Foreign businesses in China, facing a new set of policies aimed at developing national high-tech industries through huge subsidies, need to grasp which activities Beijing could perceive as a threat, executives said.
The " Made in China 2025" initiative seeks to boost the country's competitive position in industries including robotics and computer chips. The government would offer billions of dollars in subsidies and support in acquiring foreign competitors, among other measures.
The move has triggered concerns among foreign business groups in China, which say they would face unfair trade practices and more regulations.
To smoothly operate in China, foreign businesses need to understand what China's concerns are and how they may fit into that picture, said Caroline Pan, Honeywell International's vice president for high-growth regions. "You have to understand whether you are posing a potential threat or creating a concern," she said at The Wall Street Journal CEO Council in Tokyo.
China's nationalistic, high-tech industrial plan comes as U.S. President Donald Trump, who during his campaign criticized China as killing American jobs through its trade practices, calls to revive manufacturing at home.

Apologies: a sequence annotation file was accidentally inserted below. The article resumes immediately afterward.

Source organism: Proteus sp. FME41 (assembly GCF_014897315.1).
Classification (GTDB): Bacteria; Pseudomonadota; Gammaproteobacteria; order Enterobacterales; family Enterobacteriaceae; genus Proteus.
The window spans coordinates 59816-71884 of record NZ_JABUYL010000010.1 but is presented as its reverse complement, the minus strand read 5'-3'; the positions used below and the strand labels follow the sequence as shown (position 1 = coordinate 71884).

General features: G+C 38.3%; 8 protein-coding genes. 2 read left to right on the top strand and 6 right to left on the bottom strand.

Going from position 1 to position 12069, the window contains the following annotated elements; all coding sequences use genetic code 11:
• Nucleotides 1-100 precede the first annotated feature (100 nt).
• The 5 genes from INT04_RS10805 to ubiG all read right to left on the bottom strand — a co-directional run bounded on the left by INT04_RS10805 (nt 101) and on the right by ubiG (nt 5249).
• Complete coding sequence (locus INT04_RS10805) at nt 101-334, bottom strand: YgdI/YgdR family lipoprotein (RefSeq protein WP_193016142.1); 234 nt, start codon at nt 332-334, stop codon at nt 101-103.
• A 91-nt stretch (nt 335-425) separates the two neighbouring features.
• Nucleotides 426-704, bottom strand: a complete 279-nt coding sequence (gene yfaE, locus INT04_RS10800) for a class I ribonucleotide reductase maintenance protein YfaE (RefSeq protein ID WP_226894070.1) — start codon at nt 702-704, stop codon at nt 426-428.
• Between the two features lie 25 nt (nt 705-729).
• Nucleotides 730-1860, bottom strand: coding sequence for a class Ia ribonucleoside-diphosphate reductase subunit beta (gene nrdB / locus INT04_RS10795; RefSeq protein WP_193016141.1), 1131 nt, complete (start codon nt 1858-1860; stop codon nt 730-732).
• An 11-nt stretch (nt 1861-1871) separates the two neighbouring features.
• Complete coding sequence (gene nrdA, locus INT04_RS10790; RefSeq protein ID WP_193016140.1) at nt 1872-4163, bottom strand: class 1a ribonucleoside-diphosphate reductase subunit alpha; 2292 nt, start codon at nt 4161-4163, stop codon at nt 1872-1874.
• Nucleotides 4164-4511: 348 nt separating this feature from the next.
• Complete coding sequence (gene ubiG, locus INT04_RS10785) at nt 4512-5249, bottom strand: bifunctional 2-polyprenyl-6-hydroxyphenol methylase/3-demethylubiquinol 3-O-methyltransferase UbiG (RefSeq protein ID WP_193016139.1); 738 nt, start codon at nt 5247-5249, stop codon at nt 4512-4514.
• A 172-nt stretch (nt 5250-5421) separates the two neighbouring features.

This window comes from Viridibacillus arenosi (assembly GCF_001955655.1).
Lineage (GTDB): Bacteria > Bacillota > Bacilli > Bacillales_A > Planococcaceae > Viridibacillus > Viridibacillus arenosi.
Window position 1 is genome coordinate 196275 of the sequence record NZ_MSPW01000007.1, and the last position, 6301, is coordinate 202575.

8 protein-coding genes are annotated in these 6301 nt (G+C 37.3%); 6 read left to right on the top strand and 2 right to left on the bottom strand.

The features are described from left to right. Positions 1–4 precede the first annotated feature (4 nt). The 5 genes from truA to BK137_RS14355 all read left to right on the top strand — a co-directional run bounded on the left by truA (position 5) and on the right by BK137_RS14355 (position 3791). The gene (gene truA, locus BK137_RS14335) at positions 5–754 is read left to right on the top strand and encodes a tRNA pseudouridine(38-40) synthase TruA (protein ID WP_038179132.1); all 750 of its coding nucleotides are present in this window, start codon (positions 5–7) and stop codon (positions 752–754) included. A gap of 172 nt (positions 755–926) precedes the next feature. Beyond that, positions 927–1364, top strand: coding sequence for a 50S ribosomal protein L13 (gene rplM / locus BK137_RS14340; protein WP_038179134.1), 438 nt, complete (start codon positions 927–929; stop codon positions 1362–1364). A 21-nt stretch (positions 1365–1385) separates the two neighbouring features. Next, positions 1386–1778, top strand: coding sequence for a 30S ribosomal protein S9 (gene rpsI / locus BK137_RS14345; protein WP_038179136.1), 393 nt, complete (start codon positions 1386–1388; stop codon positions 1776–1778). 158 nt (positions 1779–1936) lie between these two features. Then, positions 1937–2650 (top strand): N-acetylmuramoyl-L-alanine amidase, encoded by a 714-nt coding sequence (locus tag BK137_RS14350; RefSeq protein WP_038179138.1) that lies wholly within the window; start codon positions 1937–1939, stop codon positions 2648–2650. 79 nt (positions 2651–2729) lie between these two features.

Instead, governments may want to focus on supporting high-tech industries so they can stay competitive in China, said James McGregor, APCO Worldwide's Greater China chairman. "Let's protect the industries of the future. Let's protect artificial intelligence," he said.
Foreign companies could also expand business by working with China's global ambitions, Ms. Pan said. Honeywell is one of the companies planning to take part in Beijing's "One Belt, One Road" project in which China is aiming to expand infrastructure that links it to Central Asia, Africa, the Middle East and Europe.
Write to Yoko Kubota at email@example.com
(END) Dow Jones Newswires
May 16, 2017 05:12 ET (09:12 GMT)